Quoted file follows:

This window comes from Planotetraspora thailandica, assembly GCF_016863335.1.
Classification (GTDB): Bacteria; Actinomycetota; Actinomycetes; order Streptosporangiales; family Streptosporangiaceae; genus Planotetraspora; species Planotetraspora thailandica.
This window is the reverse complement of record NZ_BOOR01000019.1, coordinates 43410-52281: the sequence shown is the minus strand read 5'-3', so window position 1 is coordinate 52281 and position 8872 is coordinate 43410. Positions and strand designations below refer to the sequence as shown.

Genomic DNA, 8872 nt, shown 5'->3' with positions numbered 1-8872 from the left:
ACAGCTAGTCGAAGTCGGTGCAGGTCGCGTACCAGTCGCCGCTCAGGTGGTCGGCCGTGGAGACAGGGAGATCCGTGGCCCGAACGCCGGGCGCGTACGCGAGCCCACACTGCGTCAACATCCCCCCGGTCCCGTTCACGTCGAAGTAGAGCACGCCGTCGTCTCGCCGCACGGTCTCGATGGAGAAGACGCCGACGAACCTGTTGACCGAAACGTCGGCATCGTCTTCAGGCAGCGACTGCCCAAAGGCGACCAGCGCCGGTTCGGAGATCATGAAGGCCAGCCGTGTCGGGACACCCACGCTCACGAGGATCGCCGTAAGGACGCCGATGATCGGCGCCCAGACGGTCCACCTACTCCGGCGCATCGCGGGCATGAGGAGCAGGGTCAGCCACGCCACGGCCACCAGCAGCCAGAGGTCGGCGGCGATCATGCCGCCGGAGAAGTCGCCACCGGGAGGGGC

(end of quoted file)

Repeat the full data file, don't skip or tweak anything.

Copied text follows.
This window comes from Planotetraspora thailandica, assembly GCF_016863335.1.
Classification (GTDB): Bacteria; Actinomycetota; Actinomycetes; order Streptosporangiales; family Streptosporangiaceae; genus Planotetraspora; species Planotetraspora thailandica.
This window is the reverse complement of record NZ_BOOR01000019.1, coordinates 43410-52281: the sequence shown is the minus strand read 5'-3', so window position 1 is coordinate 52281 and position 8872 is coordinate 43410. Positions and strand designations below refer to the sequence as shown.

Genomic DNA, 8872 nt, shown 5'->3' with positions numbered 1-8872 from the left:
ACAGCTAGTCGAAGTCGGTGCAGGTCGCGTACCAGTCGCCGCTCAGGTGGTCGGCCGTGGAGACAGGGAGATCCGTGGCCCGAACGCCGGGCGCGTACGCGAGCCCACACTGCGTCAACATCCCCCCGGTCCCGTTCACGTCGAAGTAGAGCACGCCGTCGTCTCGCCGCACGGTCTCGATGGAGAAGACGCCGACGAACCTGTTGACCGAAACGTCGGCATCGTCTTCAGGCAGCGACTGCCCAAAGGCGACCAGCGCCGGTTCGGAGATCATGAAGGCCAGCCGTGTCGGGACACCCACGCTCACGAGGATCGCCGTAAGGACGCCGATGATCGGCGCCCAGACGGTCCACCTACTCCGGCGCATCGCGGGCATGAGGAGCAGGGTCAGCCACGCCACGGCCACCAGCAGCCAGAGGTCGGCGGCGATCATGCCGCCGGAGAAGTCGCCACCGGGAGGGGC